In the 1880s, Thomas Edison was locked in a battle with the legendary inventor Nikola Tesla and the entrepreneur George Westinghouse. Edison argued that alternating current was “impractical” and highly dangerous. He supported the demonstration of electrocution of numerous animals to show the press and the public the danger of alternating current.
He even went so far as to commission the development of the electric chair as part of the campaign. Alternating current was also dangerous economically to Edison and his new company, General Electric, as they were set up to exploit direct current and they lost one of their core advantages if the world went to alternating current. It was the classic innovator’s dilemma.
Well, after a fact-based analysis, alternating current was chosen to be piloted for Niagara Falls in the 1890s, and it clearly worked and all the hysteria was swept away. History has shown it to be clearly superior to direct current for most applications. Later in life, Edison came to regret that he had made this clearly off-base calculation, as well as his tactics.
Fast forward to today. Last week on the front page of The New York Times an article titled “Gas Wells Recycle Water, but Toxic Risks Persist” (the title is different in the online version) was yet another example of the publicity campaign to warn people about the dangers of natural gas production if we are not careful.
Is this a balanced, fact-based dialogue on how to address the problems of a probable energy source that can so dramatically help our country on each of the three fundamental criteria that we should be using to make energy decisions today -- economic security, environmental soundness, and economic viability? Or rather are we falling into the same mistaken pattern that emerged in the 1880s with alternating vs. direct current?
Much like the safety considerations of alternating current, the concerns with water are legitimate and must be addressed. It is essential to our country that these issues are discussed in a rational manner to avoid a situation where FUD (Fear, Uncertainty, and Doubt) rules as opposed to a constructive, fact-based dialogue.
From what I understand speaking with people who have much more expertise than I do in this, the challenges for dealing with water and natural gas fall into three categories:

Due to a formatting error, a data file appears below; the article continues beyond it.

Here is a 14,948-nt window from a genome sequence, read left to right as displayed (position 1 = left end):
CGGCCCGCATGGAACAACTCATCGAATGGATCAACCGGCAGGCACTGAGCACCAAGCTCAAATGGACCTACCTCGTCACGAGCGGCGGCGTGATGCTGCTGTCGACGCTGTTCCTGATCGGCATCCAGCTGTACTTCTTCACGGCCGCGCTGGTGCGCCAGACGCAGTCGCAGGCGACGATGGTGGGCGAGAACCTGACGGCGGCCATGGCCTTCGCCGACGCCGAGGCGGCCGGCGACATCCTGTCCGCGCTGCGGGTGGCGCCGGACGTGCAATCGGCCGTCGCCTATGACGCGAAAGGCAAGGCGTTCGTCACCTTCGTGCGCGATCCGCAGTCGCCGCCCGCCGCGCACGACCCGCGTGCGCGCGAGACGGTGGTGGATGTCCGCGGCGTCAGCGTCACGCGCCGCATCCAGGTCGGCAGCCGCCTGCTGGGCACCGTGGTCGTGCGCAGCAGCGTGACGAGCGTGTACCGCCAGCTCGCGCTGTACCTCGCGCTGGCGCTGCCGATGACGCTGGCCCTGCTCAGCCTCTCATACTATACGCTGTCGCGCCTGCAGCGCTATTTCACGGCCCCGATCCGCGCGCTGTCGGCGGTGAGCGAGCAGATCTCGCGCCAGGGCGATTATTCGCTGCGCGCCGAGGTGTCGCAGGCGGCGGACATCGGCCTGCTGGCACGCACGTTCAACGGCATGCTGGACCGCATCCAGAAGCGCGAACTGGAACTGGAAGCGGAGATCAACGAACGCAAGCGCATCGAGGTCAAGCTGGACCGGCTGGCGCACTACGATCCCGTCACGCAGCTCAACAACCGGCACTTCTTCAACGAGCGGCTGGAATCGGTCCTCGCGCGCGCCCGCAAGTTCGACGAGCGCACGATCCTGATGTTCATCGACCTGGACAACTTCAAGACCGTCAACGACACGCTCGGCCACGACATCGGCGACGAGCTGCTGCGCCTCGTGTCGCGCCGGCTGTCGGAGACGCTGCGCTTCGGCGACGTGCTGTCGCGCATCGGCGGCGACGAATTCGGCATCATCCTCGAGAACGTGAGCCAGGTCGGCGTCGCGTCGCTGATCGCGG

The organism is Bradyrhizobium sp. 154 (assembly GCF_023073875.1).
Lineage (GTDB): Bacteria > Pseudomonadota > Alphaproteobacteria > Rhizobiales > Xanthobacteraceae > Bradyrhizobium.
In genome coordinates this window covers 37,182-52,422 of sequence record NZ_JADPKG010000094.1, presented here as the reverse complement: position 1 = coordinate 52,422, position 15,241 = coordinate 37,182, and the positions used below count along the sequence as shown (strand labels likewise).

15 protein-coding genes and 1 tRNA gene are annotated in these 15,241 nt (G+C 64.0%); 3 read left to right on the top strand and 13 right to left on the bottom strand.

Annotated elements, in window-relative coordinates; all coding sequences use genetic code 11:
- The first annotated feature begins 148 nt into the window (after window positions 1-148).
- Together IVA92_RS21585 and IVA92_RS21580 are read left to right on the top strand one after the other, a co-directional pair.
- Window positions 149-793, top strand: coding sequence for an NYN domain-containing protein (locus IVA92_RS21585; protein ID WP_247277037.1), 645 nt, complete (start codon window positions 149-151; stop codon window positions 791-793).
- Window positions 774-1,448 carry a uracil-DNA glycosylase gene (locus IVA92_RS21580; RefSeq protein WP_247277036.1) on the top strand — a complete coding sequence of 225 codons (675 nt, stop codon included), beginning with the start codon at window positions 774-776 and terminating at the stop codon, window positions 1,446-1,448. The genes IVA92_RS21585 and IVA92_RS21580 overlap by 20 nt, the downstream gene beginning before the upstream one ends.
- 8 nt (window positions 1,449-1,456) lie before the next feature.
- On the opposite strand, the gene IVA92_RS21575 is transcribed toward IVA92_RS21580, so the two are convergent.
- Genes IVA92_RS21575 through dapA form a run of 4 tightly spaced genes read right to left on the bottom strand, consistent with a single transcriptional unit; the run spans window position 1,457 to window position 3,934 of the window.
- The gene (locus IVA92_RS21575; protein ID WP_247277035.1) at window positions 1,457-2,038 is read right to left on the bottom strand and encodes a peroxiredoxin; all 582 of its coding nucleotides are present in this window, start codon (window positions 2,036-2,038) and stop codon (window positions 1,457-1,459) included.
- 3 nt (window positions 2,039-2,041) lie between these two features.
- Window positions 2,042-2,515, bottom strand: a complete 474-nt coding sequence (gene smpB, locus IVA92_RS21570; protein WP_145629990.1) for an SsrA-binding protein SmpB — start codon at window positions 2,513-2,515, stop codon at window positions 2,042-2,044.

1. Misperception: The fact that people continue to think that natural gas drilling affects the aquifer is a misperception. Once the facts are understood, this is not a serious consideration.
2. Process: The purification and disposal of water from the fracking (hydraulic fracturing) process -- which is where the real issues are -- relate to whether the companies and governments are enforcing the known best practices to avoid problems caused by faulty execution. Some of the problems today caused from natural gas mining are simply poor execution with regards to how to dispose of the wastewater, and this should be able to be easily fixed.
3. Real Problems: The produced water from the fracking process does have some troubling elements in it and while it seems like a solvable problem, this is what we should be focused on. We should also be focused on the amount of water that is required for this process and move to minimize this environmental cost. Clearly, water will be an increasingly precious commodity, and we do not simply want to be trading off water for energy.
In this debate, there are clearly parties who have entrenched interests (as there are in most every issue in the United States). In this case, there is the coal lobby and then there is the natural gas lobby. Unfortunately, in this case, these contributing conflicted parties are not balanced, as the power of the coal lobby dwarfs that of natural gas.
I very much look forward to a third-party honest broker being able to evaluate the situation and tell us what the reality is. A final MIT Study on natural gas is due out in April. The benefits of natural gas, specifically our ability to exploit the $4 trillion worth of newly discovered shale gas, are enormous and I would hate to see it get sidetracked for even a year with a FUD-based campaign like the one Edison ran against alternating current.
The stakes, as James Woolsey laid out so starkly in the energy conference panel of March 5, 2011, are much too high. Now is not the time to be frying animals to scare people. Now is the time to work on solutions.
(Watch video of the energy conference panel here: http://techtv.mit.edu/videos/11209-2011-mit-energy-conference-military-panel)
Bill Aulet is a Senior Lecturer at the MIT Sloan School of Management, the Managing Director of the MIT Entrepreneurship Center and the Chairman of the MIT Clean Energy Prize.